Commas take a while. Learning how to use them, that is. And there are lots of rules that have evolved over the years. In my old Warriner's: English Grammar and Composition: Complete Course (a book we English teachers used to employ at Western Reserve Academy) "The Comma" consumes some fifteen pages of text, nineteen items in the index, eight rules (some with many subsections).
Of course, we need to remember that we made up both the comma itself and its numerous rules. Commas and comma usage did not come down the mountain with Moses--possibly because God figured it would be a waste of time. People are just going to, you know, scatter them around like seeds at planting time.
Teaching in a middle school, I used to see them all over the place in kids' sentences--proof that God, as usual, was right. I taught rules relentlessly, and some kids got it; others didn't. So it went.
Anyway, I'm not really writing about comma rules today (Whew! sigh those who have bothered to read this much) but about a famous comment about commas, a comment I've often wondered about--and now have the "truth." Maybe.
Throughout my reading life I have occasionally come across this anecdote: Someone asked a writer how he'd spent his day. "Well, he said, "I spent all morning deciding to insert a comma--and all afternoon deciding to take it out."
I've seen this attributed to several writers--but one I can specifically remember is poet Edwin Arlington Robinson (1869-1935), a poet whose work I love, by the way. An early Robinson biographer credited the quotation to EAR.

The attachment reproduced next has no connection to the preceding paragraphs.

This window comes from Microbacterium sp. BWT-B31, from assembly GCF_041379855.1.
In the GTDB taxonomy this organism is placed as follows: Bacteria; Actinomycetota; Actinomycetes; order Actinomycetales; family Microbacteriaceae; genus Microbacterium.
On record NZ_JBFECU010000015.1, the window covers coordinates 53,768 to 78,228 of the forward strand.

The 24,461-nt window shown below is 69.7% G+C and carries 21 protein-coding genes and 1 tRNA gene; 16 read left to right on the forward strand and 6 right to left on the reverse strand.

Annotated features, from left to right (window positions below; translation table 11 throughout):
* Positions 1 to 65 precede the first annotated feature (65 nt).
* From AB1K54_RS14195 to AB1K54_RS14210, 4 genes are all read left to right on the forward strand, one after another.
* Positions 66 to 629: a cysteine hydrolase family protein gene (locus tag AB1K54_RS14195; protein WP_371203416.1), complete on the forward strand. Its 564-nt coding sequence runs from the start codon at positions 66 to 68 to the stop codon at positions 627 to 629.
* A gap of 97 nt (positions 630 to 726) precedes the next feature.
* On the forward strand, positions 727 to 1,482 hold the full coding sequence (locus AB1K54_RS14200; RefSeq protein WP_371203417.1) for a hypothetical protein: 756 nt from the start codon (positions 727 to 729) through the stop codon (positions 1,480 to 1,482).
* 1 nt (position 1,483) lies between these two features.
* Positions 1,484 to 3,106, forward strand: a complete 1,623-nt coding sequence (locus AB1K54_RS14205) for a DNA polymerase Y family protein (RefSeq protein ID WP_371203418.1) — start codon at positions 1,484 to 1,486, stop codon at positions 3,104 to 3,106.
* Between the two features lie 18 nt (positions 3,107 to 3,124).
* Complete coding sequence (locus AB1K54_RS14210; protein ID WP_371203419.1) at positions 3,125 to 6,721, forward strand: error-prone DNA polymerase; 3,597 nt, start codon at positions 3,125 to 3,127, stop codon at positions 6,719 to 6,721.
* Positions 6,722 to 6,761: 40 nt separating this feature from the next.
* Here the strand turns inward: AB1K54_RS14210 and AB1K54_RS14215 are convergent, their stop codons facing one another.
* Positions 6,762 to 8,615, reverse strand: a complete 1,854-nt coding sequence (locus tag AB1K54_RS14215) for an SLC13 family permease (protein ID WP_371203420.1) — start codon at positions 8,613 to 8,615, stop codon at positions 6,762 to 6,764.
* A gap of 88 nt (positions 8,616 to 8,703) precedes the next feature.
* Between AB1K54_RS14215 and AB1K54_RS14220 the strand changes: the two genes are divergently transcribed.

Today, I was reading someone who attributed it to Oscar Wilde (1854-1900), another writer whose work I love.
So ... who said it? Robinson? Wilde? Flaubert (another favorite)? Someone else? Mr. (or Ms.) Apocrypha?
Off I went to Google, where I quickly found the answer on quoteinvestigator.com. (Here's a link to the entire entry.)
Here's what I learned: The earliest reference discovered is from an 1884 NY newspaper, the Daily Graphic, and here's the quotation:
Oscar Wilde, among his various stories told here of which he was always the aesthetic hero, related that once while on a visit to an English country house he was much annoyed by the pronounced Philistinism of a certain fellow guest, who loudly stated that all artistic employment was a melancholy waste of time.
“Well, Mr. Wilde,” said Oscar’s bugbear one day at lunch, “and pray how have you been passing your morning?” “Oh! I have been immensely busy,” said Oscar with great gravity. “I have spent my whole time over the proof sheets of my book of poems.” The Philistine with a growl inquired the result of that.
“Well, it was very important,” said Oscar. “I took out a comma.” “Indeed,” returned the enemy of literature, “is that all you did?” Oscar, with a sweet smile, said, “By no means; on mature reflection I put back the comma.” This was too much for the Philistine, who took the next train to London.
So ... unless an earlier discovery obliterates this one, let's let Oscar have it--because, you know, after all we did to him ...